That's the problem, I have nearly 100 tabs open because I am not done with them.

Having 100 tasks going at once seems like a chaotic nightmare to me - but different working styles I guess.

It's not 100 different tasks. For example, online research into a topic could lead to a bunch of tabs with relevant info. If I am going to be using the results of the research in the next few weeks, I just leave the tabs open. I don't want to bother managing bookmarks for something short term like that.

Brave on android recently added a feature that automatically groups tabs. It's quite nice.

I used to have this problem. Now I just collect bookmarks that I will never read

Is there a public demo of it posted anywhere?

i get anxious when I have more than like 5 tabs open...I don't know how people handle having 20-100+

I think it's just an information hoarding mentality. Like people you see on hoarding TV shows with stacks upon stacks of old newspapers just in case they "need" to refer to them one day.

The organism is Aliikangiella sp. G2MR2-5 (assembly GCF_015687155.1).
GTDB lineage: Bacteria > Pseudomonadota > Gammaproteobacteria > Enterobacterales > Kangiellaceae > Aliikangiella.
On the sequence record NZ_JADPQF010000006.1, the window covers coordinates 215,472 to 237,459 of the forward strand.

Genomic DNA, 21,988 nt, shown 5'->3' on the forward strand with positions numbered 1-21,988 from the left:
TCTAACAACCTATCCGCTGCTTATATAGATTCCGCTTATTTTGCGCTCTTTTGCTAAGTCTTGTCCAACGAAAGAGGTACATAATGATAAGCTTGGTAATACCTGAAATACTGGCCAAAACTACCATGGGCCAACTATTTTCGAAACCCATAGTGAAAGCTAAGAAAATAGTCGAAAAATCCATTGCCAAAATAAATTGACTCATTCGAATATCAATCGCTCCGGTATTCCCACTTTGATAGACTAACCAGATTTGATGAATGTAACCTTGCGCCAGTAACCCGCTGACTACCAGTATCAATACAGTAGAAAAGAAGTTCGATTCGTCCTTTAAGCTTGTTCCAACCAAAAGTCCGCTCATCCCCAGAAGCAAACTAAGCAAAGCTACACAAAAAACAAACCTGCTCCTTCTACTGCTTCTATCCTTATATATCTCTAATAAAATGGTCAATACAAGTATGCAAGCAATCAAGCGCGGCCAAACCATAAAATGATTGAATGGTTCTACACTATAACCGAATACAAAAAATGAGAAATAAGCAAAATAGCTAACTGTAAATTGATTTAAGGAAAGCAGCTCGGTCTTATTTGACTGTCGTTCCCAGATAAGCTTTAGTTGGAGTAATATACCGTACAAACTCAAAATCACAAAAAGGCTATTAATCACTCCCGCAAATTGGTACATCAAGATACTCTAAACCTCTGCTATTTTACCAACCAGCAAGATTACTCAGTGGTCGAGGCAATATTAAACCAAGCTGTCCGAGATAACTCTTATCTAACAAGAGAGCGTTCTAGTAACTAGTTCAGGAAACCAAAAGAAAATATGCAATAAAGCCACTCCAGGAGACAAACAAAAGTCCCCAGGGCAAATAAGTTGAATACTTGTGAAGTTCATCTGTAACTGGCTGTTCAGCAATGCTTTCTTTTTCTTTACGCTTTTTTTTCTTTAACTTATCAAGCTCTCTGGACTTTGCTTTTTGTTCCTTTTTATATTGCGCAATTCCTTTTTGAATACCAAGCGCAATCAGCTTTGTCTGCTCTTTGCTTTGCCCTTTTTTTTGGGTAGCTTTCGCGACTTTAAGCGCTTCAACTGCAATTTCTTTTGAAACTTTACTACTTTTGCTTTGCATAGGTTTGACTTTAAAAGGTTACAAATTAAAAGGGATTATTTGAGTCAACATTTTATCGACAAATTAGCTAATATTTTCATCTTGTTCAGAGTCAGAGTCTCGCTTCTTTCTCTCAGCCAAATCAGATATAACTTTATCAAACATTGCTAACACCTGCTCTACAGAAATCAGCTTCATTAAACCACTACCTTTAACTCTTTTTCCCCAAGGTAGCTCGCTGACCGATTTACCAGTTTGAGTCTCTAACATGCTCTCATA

Just fire up another window :)

a simple fish-eye view as you hover over tabs would be fantastic...

Didn't Opera solved this 10+ years ago with Tab Group ?

Hi Mike.


Since March, Microsoft Edge based on Chromium supports vertical tabs, just click a button in the tab bar to turn it on: https://blogs.windows.com/windowsexperience/2021/03/04/amp-u...

I believe back in the day that Opera was the first browser to commonly support the feature. And I remember using Firefox and Mozilla extensions for tab management a decade ago. The more things change...

Vertical tab in Microsoft Edge is a game changer for me. With it, it is easier for me to scan what tabs I have open, which makes it easier for me to close tabs that I no longer need.

Genius idea! Most websites have too much space on the sides anyways, this would be perfect. It simple but I never thought to look for this - just got an extension to do it and it seems great.

Vivaldi does